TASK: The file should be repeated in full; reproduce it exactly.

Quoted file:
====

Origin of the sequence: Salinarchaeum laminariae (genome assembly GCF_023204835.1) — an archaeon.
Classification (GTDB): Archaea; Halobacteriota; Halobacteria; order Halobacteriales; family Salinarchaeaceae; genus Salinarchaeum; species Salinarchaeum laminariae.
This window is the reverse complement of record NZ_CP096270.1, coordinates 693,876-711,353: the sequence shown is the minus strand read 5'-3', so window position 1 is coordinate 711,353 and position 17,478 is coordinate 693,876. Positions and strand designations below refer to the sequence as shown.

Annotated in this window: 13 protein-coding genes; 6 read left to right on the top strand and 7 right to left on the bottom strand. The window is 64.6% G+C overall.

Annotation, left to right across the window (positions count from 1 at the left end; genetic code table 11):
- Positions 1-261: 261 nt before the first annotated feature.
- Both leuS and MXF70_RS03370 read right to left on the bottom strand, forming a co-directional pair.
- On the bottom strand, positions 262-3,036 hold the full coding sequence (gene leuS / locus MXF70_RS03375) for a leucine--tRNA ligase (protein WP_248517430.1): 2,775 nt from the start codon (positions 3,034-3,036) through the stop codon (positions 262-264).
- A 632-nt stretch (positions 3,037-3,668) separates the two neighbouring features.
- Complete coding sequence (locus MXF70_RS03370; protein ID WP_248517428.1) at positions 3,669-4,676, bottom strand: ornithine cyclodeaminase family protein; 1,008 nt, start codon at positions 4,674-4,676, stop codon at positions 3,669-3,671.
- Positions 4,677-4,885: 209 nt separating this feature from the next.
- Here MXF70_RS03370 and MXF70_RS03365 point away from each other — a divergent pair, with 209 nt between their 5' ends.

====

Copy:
Origin of the sequence: Salinarchaeum laminariae (genome assembly GCF_023204835.1) — an archaeon.
Classification (GTDB): Archaea; Halobacteriota; Halobacteria; order Halobacteriales; family Salinarchaeaceae; genus Salinarchaeum; species Salinarchaeum laminariae.
This window is the reverse complement of record NZ_CP096270.1, coordinates 693,876-711,353: the sequence shown is the minus strand read 5'-3', so window position 1 is coordinate 711,353 and position 17,478 is coordinate 693,876. Positions and strand designations below refer to the sequence as shown.

Annotated in this window: 13 protein-coding genes; 6 read left to right on the top strand and 7 right to left on the bottom strand. The window is 64.6% G+C overall.

Annotation, left to right across the window (positions count from 1 at the left end; genetic code table 11):
- Positions 1-261: 261 nt before the first annotated feature.
- Both leuS and MXF70_RS03370 read right to left on the bottom strand, forming a co-directional pair.
- On the bottom strand, positions 262-3,036 hold the full coding sequence (gene leuS / locus MXF70_RS03375) for a leucine--tRNA ligase (protein WP_248517430.1): 2,775 nt from the start codon (positions 3,034-3,036) through the stop codon (positions 262-264).
- A 632-nt stretch (positions 3,037-3,668) separates the two neighbouring features.
- Complete coding sequence (locus MXF70_RS03370; protein ID WP_248517428.1) at positions 3,669-4,676, bottom strand: ornithine cyclodeaminase family protein; 1,008 nt, start codon at positions 4,674-4,676, stop codon at positions 3,669-3,671.
- Positions 4,677-4,885: 209 nt separating this feature from the next.
- Here MXF70_RS03370 and MXF70_RS03365 point away from each other — a divergent pair, with 209 nt between their 5' ends.